The Tolbooth Christmas shop has been a growing success over the past few years and artists are well underway preparing new work for this year’s stock, myself included.
Look out for the next exhibition – ‘Clyde Valley – Garden of Scotland’ coming very soon to the Tolbooth – more on that in the next post!
In the meantime, I will sign off with this drawing of the Tolbooth Lanark. It will be in the Christmas shop from November, or get it touch with me or a volunteer at the Tolbooth. Price is £225 framed (20 x 17in) which includes a commission towards the upkeep of this fantastic community hub.
Now is that a ‘wind up’ as in a coiled spring or a ‘wind up’ – as in your sails? With all the subtleties of the English language it’s easy to to get confused but here a ‘Wynd’ has yet another meaning – a narrow passageway or a Close as they are called here in Lanark.
Bernard’s Wynd is one of Lanark’s twelve Closes which map the course of the town’s circulation between the High Street and the surrounding streetscape. Back in 1777, it was declared a common passage to the South Vennel. From the High Street, (south side) all that you see is this narrow entrance.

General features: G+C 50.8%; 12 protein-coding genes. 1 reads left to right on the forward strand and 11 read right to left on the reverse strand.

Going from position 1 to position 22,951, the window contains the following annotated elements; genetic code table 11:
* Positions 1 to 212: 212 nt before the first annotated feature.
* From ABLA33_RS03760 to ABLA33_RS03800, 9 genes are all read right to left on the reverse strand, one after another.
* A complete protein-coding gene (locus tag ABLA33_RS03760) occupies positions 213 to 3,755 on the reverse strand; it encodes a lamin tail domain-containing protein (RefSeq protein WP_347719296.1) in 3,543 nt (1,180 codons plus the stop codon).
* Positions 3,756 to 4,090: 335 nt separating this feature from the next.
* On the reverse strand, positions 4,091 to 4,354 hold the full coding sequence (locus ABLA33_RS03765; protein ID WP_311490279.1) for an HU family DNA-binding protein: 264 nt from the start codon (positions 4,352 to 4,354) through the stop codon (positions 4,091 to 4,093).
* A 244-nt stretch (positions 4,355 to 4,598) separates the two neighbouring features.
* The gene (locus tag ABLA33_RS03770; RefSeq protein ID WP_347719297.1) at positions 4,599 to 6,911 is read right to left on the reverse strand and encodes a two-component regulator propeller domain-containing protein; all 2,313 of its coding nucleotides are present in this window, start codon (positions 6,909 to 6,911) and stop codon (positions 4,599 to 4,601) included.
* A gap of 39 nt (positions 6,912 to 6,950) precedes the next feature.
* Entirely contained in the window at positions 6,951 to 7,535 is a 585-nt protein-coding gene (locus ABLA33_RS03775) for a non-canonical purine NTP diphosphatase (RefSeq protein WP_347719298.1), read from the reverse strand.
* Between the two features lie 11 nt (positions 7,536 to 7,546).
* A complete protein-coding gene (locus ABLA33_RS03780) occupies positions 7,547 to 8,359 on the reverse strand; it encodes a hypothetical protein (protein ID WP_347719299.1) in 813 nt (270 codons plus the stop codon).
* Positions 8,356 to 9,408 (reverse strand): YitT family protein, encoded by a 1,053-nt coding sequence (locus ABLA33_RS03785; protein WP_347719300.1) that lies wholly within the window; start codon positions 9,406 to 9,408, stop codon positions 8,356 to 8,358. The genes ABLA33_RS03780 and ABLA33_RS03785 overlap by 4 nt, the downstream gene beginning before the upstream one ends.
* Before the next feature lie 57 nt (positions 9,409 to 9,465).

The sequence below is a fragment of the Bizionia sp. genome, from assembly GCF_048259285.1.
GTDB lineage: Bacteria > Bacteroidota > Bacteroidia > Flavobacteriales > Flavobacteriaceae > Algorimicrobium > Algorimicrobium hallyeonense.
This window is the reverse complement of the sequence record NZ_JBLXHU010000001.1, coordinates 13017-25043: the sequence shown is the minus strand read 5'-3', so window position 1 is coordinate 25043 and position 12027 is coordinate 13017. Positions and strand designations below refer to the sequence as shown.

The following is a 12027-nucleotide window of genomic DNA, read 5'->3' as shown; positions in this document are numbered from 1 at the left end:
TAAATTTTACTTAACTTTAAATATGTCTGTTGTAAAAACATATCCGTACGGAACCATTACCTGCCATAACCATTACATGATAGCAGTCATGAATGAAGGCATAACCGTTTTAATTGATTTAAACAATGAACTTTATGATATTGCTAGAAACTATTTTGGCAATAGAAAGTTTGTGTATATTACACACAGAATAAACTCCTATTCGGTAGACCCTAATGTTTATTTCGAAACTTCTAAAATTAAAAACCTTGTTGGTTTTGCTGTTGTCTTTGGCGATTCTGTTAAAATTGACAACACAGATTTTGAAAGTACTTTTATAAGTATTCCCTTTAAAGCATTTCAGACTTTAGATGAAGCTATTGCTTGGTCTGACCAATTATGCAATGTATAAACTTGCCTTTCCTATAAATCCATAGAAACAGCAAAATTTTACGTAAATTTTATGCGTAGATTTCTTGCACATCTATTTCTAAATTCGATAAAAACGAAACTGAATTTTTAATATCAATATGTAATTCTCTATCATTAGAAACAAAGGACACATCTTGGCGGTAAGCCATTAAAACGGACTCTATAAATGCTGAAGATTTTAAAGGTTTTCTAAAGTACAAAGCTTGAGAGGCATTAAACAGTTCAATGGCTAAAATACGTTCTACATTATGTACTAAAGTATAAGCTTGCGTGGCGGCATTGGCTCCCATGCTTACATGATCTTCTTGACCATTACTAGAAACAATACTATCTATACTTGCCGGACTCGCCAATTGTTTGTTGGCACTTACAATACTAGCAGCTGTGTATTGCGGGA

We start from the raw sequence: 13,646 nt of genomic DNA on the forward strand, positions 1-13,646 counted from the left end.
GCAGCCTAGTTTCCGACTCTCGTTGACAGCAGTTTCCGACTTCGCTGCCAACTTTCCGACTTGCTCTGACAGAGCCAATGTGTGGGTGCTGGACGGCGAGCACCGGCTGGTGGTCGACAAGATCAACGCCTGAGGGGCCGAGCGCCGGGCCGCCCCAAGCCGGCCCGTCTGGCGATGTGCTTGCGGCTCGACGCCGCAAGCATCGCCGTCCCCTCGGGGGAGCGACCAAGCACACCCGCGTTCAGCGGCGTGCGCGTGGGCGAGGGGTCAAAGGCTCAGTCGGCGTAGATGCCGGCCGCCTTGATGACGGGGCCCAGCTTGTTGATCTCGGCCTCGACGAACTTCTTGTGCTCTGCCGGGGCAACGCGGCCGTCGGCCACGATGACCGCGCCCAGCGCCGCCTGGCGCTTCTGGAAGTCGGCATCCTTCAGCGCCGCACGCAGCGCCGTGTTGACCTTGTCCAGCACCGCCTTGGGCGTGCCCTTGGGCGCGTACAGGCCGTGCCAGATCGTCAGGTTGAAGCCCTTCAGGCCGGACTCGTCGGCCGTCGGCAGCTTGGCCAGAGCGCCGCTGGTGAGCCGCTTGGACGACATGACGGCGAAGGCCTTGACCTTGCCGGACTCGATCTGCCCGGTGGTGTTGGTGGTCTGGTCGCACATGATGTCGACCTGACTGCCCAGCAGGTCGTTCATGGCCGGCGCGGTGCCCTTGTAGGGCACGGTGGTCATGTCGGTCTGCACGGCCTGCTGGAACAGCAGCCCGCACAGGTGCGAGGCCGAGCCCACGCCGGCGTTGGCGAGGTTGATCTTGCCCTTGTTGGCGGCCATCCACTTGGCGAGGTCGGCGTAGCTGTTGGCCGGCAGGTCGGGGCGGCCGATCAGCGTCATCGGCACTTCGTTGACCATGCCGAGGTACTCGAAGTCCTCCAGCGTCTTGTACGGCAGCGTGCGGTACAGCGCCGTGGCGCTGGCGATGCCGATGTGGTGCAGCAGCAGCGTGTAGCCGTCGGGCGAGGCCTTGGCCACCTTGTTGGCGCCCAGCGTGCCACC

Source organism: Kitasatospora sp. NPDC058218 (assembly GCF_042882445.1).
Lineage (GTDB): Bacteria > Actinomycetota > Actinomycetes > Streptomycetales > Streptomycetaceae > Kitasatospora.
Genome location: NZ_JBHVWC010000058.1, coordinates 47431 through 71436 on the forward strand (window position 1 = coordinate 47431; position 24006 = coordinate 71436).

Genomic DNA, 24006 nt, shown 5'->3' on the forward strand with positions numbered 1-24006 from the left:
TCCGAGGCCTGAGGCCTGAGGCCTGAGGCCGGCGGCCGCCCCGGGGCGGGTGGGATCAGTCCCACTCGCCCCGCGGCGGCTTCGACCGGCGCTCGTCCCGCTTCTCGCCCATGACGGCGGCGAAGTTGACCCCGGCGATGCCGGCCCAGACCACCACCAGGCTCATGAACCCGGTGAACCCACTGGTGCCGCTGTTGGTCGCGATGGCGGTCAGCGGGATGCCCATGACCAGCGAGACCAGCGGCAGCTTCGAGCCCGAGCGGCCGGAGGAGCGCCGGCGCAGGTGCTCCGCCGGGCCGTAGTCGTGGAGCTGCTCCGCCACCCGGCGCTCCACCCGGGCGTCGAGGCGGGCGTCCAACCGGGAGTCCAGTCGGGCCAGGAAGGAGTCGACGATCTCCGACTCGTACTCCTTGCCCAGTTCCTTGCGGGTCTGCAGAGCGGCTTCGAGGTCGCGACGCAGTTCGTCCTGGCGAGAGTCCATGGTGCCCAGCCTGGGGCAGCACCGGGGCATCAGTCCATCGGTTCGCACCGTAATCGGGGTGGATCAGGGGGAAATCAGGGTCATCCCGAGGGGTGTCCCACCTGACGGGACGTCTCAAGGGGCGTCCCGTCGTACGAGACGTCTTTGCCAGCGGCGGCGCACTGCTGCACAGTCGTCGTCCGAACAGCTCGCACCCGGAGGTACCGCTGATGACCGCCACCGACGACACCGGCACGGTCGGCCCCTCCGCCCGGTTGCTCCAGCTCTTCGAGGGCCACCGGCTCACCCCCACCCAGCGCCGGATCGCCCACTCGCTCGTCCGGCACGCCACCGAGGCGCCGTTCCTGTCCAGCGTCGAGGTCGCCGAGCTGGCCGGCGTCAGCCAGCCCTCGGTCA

Located between the Horse and Jockey and Hays Travel – you will see that the entrance is set back – revealing a small slice of the old building which marks the line of the earlier street frontage and one of the locations that William Wallace lived in during the 13th Century.
If you look around the back and look up, you can see medieval window arches within the masonry, which thanks to Kirsten giving me a timely nudge, I’ve since been included on this drawing!
Bernard’s Wynd once led to the factory of Bernard Bell, principal shoemaker in the Royal Burgh. It was during the 17th and 18th centuries that Lanark’s biggest and richest craft was shoemaking – helping to meet the demand for stout footwear in Glasgow.
When I began planning this exhibition, I was going to work on A4 size boards but this format wasn’t ideal to capture the feeling of being enclosed in a narrow space. It was time to rethink.
The proportion 2:3 was a better fit to express the narrowness of these Closes and to include some of the details that remain as clues to the past, like the fragments of window arches.